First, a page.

1.Apoptotic death of beta cells after optic nerve transection in adult cats.
Kurimoto T1, Miyoshi T, Suzuki A, Yakura T, Watanabe M, Mimura O, Fukuda Y. J Neurosci. 2003 May 15;23(10):4023-8.
We have revealed previously that the survival rate of beta cells of cat retinal ganglion cells (RGCs) rapidly decreased to 29% on day 7 after optic nerve transection, whereas that of alpha cells slowly decreased to 64% on day 14 (Watanabe et al., 2001). The reason that beta cells die more rapidly than alpha cells was not clear. In the present study, we tested the possibility that the rapid death of beta cells is attributable to apoptosis, as shown for some axotomized RGCs in rats. The following results were obtained. First, the proportion of pyknotic cells in Nissl-stained cat retinas started to increase sharply starting on day 4 and reached a peak on day 6 after optic nerve transection. The time course of occurrence of pyknotic cells corresponded well with that of the rapid death of axotomized beta cells. Secondly, the proportion of pyknotic cells was the highest in the area centralis (AC), in which beta cells are densely distributed. The preferential death of axotomized RGCs in the AC was also confirmed by terminal deoxynucleotidyl transferase-mediated biotinylated UTP nick end labeling staining in cross sections.
2.Contribution of calpain to cellular damage in human retinal pigment epithelial cells cultured with zinc chelator.
Tamada Y1, Walkup RD, Shearer TR, Azuma M. Curr Eye Res. 2007 Jun;32(6):565-73.
PURPOSE: We previously showed involvement of calpains in neural retina degeneration induced by hypoxia and ischemia-reperfusion. Age-related macular degeneration (AMD) is one of the leading causes for loss of vision. AMD showed degeneration of neural retina due to dysfunction and degeneration of the retinal pigment epithelium (RPE). RPE performs critical functions in neural retina, such as phagocytosis of shed rod outer segments. The purpose of the current study was to determine the contribution of calpain-induced proteolysis to damage in cultured human RPE cells. Zinc chelator TPEN was used to induce cellular damage as zinc deficiency is a suspected risk factor for AMD.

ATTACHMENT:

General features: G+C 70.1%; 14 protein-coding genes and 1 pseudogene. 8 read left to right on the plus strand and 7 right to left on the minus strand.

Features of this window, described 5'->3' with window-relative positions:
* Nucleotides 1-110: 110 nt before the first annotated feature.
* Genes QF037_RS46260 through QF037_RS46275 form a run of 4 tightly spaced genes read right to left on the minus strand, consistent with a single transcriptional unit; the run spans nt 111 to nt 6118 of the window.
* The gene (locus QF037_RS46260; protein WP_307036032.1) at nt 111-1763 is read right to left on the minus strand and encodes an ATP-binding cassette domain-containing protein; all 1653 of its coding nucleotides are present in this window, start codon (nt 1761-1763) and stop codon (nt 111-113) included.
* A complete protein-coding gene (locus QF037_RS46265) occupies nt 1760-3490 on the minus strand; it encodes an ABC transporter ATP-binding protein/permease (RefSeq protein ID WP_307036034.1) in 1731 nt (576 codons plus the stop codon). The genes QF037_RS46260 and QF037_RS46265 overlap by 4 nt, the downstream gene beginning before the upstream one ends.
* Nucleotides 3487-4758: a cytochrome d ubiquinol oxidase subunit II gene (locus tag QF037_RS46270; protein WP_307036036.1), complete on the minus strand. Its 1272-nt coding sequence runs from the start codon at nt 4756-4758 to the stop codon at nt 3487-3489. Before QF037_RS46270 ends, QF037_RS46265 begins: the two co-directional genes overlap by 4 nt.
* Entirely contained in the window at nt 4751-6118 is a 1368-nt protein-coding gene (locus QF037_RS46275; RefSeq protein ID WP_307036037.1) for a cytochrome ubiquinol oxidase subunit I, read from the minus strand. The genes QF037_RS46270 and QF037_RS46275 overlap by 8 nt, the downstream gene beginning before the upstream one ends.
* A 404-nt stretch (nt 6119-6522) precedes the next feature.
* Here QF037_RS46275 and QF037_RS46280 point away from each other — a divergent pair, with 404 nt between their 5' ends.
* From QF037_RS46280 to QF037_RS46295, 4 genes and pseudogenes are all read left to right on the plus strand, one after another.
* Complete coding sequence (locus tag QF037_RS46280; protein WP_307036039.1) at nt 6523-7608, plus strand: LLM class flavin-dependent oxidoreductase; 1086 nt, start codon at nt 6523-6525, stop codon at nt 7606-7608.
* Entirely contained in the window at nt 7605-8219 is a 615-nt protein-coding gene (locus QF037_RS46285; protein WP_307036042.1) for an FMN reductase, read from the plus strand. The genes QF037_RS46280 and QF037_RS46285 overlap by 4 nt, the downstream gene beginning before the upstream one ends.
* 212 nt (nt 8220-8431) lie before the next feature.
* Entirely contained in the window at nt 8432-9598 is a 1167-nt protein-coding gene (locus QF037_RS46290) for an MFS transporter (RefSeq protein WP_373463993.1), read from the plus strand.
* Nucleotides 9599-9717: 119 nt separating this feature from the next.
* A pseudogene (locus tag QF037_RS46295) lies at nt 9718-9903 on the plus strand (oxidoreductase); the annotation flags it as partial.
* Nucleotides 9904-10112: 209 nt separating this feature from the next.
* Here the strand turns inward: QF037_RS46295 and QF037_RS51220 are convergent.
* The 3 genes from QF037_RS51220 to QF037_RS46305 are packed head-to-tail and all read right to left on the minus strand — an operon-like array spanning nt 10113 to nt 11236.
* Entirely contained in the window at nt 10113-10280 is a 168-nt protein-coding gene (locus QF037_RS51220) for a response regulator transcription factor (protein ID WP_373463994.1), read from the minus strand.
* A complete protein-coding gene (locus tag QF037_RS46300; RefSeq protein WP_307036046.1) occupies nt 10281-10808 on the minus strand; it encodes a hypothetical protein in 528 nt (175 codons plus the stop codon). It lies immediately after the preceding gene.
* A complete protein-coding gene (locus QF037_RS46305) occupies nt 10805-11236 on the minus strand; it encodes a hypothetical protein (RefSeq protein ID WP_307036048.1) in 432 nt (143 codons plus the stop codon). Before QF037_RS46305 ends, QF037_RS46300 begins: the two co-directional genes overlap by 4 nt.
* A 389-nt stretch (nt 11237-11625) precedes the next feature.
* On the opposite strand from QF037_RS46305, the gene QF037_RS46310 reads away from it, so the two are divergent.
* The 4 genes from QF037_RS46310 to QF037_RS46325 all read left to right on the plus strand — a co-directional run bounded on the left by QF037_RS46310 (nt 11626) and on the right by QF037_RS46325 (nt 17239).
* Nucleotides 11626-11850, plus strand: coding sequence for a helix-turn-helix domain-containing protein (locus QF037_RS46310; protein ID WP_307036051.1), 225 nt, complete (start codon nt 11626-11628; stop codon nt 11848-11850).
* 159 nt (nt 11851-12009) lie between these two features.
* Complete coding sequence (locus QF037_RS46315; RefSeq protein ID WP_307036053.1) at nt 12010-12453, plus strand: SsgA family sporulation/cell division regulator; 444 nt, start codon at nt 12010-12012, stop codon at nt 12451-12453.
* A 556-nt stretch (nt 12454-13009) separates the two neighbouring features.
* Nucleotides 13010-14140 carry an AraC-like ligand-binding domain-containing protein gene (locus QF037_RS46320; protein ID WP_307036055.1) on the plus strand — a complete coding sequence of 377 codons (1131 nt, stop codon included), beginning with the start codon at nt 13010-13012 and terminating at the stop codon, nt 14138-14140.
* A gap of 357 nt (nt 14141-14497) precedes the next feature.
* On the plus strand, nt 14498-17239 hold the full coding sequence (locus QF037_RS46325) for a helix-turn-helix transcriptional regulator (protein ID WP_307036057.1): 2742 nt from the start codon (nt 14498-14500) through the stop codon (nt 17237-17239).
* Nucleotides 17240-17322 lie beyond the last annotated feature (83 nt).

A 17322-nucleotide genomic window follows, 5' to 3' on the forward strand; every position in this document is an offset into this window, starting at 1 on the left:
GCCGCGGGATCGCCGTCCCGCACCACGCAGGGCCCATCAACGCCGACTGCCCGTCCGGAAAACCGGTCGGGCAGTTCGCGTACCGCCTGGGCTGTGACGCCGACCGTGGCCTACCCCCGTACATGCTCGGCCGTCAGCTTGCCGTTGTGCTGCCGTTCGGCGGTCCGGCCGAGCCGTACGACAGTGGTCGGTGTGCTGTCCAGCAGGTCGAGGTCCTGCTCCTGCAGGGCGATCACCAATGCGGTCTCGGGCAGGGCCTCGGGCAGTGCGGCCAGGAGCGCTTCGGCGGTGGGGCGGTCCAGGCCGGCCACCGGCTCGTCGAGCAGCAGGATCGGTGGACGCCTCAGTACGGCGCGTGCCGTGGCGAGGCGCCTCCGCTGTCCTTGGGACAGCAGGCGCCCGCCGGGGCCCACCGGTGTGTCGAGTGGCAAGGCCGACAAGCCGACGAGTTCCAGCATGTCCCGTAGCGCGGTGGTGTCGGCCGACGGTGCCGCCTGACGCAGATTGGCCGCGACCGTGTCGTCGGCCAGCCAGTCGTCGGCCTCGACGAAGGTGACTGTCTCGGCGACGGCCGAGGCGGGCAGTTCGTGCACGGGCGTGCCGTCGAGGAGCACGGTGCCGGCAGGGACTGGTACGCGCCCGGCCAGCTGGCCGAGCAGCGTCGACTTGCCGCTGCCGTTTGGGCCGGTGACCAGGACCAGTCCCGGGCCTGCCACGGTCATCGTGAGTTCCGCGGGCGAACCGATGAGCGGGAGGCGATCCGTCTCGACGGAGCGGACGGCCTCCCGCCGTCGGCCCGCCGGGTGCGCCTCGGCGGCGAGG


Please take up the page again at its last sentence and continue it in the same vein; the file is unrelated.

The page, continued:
3.Chitosan induces apoptosis via caspase-3 activation in bladder tumor cells.
Hasegawa M1, Yagi K, Iwakawa S, Hirai M. Jpn J Cancer Res. 2001 Apr;92(4):459-66.
Recently, because of its low toxicity and biological effects, chitosan has been widely used in the medical and pharmaceutical fields, e.g., for nasal or oral delivery of peptide or polar drug delivery. Here, we report a growth-inhibitory effect of chitosan on tumor cells. The growth inhibition was examined by WST-1 colorimetric assay and cell counting. We also observed DNA fragmentation, which is characteristic of apoptosis, and elevated caspase-3-like activity in chitosan-treated cancer cells. The findings suggest that chitosan may have potential value in cancer therapy.
4.Degradation of focal adhesion proteins paxillin and p130cas by caspases or calpains in apoptotic rat-1 and L929 cells.
Shim SR1, Kook S, Kim JI, Song WK. Biochem Biophys Res Commun. 2001 Aug 24;286(3):601-8.
Immunofluorescence microscopy revealed the rearrangement and gradual dissociation of paxillin from focal adhesion sites during apoptosis. In vitro, cleavage of paxillin by caspase-3 generated a 42-kDa fragment, among other products, while cleavage by calpain generated a different set of fragments. In Rat-1 cells, cleavage of paxillin by caspase-3 was suppressed by zVAD-fmk or zDEVD-cmk, making caspase-3 a likely executioner during etoposide-induced apoptosis. In contrast, the cleavage of paxillin and p130cas in apoptotic L929 cells was blocked by calpain-specific inhibitors, which also reduced the death rate by 23 to 44%. Therefore, The disassembly and degradation of p130cas and paxillin during apoptosis may controlled by both caspases and calpains, depending upon their cellular contexts. Our findings also suggest that focal adhesion proteins paxillin and p130cas take part in integrin-mediated signaling for cell survival, and that their cleavage by caspase and/or calpain may not only disrupt focal adhesion complexes, but may also impede cell survival signaling.